BioPharm: How should sponsors and contract partners approach collaboration for these projects? What questions are critical to ask logistics and shipping specialists, and what specific functions should each partner assume?

Swistock (UPS): Important questions should revolve around service partners’ experience and safety record with dewars, as well as packouts and how long the shipments will remain viable without taking additional steps.

Klingelhoefer (World Courier): Sponsors and contract partners should collaborate in early planning stages for both early clinical and commercial development.  Although early clinical-stage development requires careful planning, when the scale is increased to commercial application, it is absolutely imperative that sophisticated scheduling and tracking practices be put into place.

It is extremely beneficial for logistical plans for both early clinical-stage development and commercial development to be discussed during the planning phases. Questions during these discussions should include the following:

  • How many sites, countries and cities will be involved in the clinical trial?

  • What will be the estimated number of patients?

  • What is the nature of the contents--will the trial use kits? What type of packaging will be used, and will apheresis samples be included?

  • Is temperature control management required?

  • What’s the nature of required chain of custody tracking?

  • Is special shipment handling required (e.g., is x-ray permitted)?

All of these questions should be addressed at the very onset of project planning.

BioPharm: What issues must be taken into account, and how do they affect the choice of temperature-control and other technology, and overall planning?

Klingelhoefer (World Courier): Generally, it will help sponsors to have a basic understanding of the shipping lanes, transit time requirements, and temperature-control parameters in order to be able to anticipate potential issues and allow solutions to be pre-emptively created.
For example, if the end therapy is going to be transported in a liquid nitrogen dry shipper, then sponsors and partners should ask and decide upon the answers to such questions as:

  • Who is going to provide the liquid nitrogen shipper?

  • Who is going to make sure that the dry shipper unit has been properly charged with liquid nitrogen?

The answers to these questions will help determine responsibilities, and develop a plan of action and set project timeframes.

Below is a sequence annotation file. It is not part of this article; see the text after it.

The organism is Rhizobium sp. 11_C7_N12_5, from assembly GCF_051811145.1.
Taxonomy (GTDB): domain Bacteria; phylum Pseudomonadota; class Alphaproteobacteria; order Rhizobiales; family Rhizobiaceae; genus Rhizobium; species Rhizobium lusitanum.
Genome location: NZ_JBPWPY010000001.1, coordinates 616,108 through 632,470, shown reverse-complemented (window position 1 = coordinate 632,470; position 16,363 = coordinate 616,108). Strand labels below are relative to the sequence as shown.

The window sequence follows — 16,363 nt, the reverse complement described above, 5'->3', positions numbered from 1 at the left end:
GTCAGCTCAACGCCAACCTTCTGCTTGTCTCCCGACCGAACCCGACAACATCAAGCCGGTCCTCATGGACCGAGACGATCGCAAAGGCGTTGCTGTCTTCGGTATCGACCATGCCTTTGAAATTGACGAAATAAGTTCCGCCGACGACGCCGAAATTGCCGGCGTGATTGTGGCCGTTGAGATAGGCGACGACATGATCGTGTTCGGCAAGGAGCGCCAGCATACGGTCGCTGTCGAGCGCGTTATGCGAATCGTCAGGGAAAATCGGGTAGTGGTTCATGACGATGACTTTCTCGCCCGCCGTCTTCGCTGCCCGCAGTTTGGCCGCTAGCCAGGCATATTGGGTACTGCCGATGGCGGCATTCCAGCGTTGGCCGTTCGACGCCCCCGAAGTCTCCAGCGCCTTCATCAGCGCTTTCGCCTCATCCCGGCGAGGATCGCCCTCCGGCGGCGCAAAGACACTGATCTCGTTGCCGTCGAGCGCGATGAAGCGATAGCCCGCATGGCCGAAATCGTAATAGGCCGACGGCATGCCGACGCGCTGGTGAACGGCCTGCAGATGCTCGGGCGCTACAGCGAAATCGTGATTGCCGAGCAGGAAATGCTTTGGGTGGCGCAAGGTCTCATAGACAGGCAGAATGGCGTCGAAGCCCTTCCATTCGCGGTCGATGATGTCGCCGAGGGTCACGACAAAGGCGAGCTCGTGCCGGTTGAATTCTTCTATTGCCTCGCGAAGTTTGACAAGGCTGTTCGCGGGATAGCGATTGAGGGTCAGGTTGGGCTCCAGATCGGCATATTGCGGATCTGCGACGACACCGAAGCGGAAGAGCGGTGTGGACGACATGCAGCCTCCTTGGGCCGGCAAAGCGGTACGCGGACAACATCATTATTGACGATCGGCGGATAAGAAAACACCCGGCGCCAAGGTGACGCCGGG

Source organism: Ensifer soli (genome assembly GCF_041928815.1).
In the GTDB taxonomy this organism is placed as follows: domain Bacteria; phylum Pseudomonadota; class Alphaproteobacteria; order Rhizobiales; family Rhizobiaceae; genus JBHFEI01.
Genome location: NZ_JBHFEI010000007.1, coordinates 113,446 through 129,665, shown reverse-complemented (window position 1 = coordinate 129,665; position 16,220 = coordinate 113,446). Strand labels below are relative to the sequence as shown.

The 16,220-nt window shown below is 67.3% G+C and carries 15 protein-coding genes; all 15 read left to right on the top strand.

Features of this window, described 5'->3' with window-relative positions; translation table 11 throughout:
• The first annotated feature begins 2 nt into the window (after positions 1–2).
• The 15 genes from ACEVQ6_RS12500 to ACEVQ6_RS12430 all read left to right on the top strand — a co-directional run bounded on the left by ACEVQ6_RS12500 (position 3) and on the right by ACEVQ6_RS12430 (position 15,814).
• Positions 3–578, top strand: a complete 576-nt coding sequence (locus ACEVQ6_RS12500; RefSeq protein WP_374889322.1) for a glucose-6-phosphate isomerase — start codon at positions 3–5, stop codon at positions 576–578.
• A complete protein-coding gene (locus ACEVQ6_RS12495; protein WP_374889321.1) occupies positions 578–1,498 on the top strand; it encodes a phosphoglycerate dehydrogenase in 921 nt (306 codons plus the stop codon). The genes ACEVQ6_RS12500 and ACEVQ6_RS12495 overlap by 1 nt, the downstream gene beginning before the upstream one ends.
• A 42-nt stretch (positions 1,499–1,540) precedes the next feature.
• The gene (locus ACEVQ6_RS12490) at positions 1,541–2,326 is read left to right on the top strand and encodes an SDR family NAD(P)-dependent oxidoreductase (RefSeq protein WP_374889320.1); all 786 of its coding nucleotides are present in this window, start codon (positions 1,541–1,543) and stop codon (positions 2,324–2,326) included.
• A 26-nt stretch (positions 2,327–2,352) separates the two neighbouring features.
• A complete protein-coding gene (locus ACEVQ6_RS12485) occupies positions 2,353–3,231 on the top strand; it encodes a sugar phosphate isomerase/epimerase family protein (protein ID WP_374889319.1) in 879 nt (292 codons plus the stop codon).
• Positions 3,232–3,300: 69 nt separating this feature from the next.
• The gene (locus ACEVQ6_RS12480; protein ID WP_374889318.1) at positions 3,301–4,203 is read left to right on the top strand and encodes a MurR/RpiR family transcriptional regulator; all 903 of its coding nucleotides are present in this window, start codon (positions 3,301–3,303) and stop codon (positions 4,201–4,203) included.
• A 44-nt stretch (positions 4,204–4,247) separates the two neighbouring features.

BioPharm: What are the unique challenges of moving autologous, as compared with non-autologous cell and gene therapies, and other personalized medicines?

Swistock (UPS): With autologous therapies, the biggest complexity is that, not one, but two really high-performance shipments are involved. There can be challenges, for instance, when the patient visits a facility where blood is collected. Often these trials are run in dispersed locations.

In some cases, there will be fewer labs available to send the blood. In general, with autologous treatments, special planning is particularly important for the journey’s second leg.

Sweeney (World Courier): The obvious main difference is that an autologous cell-therapy scenario involves a circular supply chain, where the allogeneic model is more of a straight line between two points. With the circular supply chain, there is generally more of a need for careful coordination between apheresis and manufacturing slots.

With allogeneic, there is likely more room for maneuvering because it relates to the time between when the therapy is manufactured and the time it is needed for infusion into a patient. The more complex circular supply chain for autologous requires precision planning with no room for error or delays. The straight line supply chain for allogeneic relies on experienced specialists.

BioPharm: What special temperature-control technologies, storage, and transportation options are required for these types of advanced therapies?

Klingelhoefer (World Courier): This will vary on the product and pharmaceutical sponsor requirements. Sponsors often require temperature-controlled packaging for apheresis samples (2-8 C packaging) and packaging for end-therapy product (typically, asking for liquid nitrogen dry shippers). In some cases, customers will ask for global positioning system (GPS) tracking devices to enhance the visibility of their shipments.

Direct-to-Patient Shipments

BioPharm: Some clinical-trial materials are now delivered direct to patients’ (DTP) homes. Do you see that approach being used in the future for these types of materials, and how would that complicate the overall process?

Swistock (UPS): There is great interest in DTP activity. DTP exists for rare diseases, but the logistics for clinical trials, involving ambient temperatures, are easier. We’ve had success with these studies. Investigational medicinal products must be delivered on a regular basis, typically in one or two doses.

In a clinical setting, they may be delivered less frequently. But if people have mobility problems, DTP studies speak to a patient-centric model we’re seeing the industry lean toward more and more.

Sweeney (World Courier): At the moment, most shipments would be beyond the scope of home coordination. For many situations, the end-therapy product is sent at frozen temperatures, including some cryogenically frozen material, which then requires a sophisticated thawing process before infusion. Currently, it is unrealistic to expect a DTP scenario for most cell and gene-therapy products.

Reference

1. IMS Institute for Healthcare Informatics, “The Global Use of Medicines: Outlook Through 2017,” imshealth.com.

Article DetailsBioPharm International
Vol. 30, No. 2
Pages 45–47

 

Citation: 

When referring to this article, please cite it as "A. Shanley, "Cold Chain: Zeroing in on the Last Mile," BioPharm International 30."

 

download issueDownload Issue : BioPharm International-02-01-2017